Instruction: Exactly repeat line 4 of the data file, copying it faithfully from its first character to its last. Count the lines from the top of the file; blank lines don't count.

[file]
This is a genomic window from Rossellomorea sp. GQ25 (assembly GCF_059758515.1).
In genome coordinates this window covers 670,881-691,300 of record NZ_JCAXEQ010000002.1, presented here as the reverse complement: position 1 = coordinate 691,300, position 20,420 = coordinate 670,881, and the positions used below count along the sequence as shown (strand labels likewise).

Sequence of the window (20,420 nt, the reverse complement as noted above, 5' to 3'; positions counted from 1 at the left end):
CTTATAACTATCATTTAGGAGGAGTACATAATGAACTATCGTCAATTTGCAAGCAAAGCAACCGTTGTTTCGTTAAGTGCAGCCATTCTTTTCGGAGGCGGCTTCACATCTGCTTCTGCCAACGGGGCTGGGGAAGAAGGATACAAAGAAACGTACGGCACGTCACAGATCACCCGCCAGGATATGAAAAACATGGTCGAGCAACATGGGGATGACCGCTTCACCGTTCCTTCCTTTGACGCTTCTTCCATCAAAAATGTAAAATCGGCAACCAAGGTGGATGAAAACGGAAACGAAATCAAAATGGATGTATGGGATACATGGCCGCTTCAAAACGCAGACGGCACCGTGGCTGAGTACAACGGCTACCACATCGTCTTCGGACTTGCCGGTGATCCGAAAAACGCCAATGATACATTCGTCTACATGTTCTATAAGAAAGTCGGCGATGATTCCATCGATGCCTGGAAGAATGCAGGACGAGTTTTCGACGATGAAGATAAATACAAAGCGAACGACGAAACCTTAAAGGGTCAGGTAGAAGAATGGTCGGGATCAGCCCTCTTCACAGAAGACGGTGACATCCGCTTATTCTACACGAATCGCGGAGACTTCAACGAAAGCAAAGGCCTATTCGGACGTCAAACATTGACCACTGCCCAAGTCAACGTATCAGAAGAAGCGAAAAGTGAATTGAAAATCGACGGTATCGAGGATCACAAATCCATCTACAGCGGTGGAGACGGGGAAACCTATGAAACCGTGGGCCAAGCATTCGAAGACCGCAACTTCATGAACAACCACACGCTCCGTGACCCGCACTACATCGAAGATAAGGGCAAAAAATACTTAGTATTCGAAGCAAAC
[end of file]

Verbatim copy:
CTTATAACTATCATTTAGGAGGAGTACATAATGAACTATCGTCAATTTGCAAGCAAAGCAACCGTTGTTTCGTTAAGTGCAGCCATTCTTTTCGGAGGCGGCTTCACATCTGCTTCTGCCAACGGGGCTGGGGAAGAAGGATACAAAGAAACGTACGGCACGTCACAGATCACCCGCCAGGATATGAAAAACATGGTCGAGCAACATGGGGATGACCGCTTCACCGTTCCTTCCTTTGACGCTTCTTCCATCAAAAATGTAAAATCGGCAACCAAGGTGGATGAAAACGGAAACGAAATCAAAATGGATGTATGGGATACATGGCCGCTTCAAAACGCAGACGGCACCGTGGCTGAGTACAACGGCTACCACATCGTCTTCGGACTTGCCGGTGATCCGAAAAACGCCAATGATACATTCGTCTACATGTTCTATAAGAAAGTCGGCGATGATTCCATCGATGCCTGGAAGAATGCAGGACGAGTTTTCGACGATGAAGATAAATACAAAGCGAACGACGAAACCTTAAAGGGTCAGGTAGAAGAATGGTCGGGATCAGCCCTCTTCACAGAAGACGGTGACATCCGCTTATTCTACACGAATCGCGGAGACTTCAACGAAAGCAAAGGCCTATTCGGACGTCAAACATTGACCACTGCCCAAGTCAACGTATCAGAAGAAGCGAAAAGTGAATTGAAAATCGACGGTATCGAGGATCACAAATCCATCTACAGCGGTGGAGACGGGGAAACCTATGAAACCGTGGGCCAAGCATTCGAAGACCGCAACTTCATGAACAACCACACGCTCCGTGACCCGCACTACATCGAAGATAAGGGCAAAAAATACTTAGTATTCGAAGCAAAC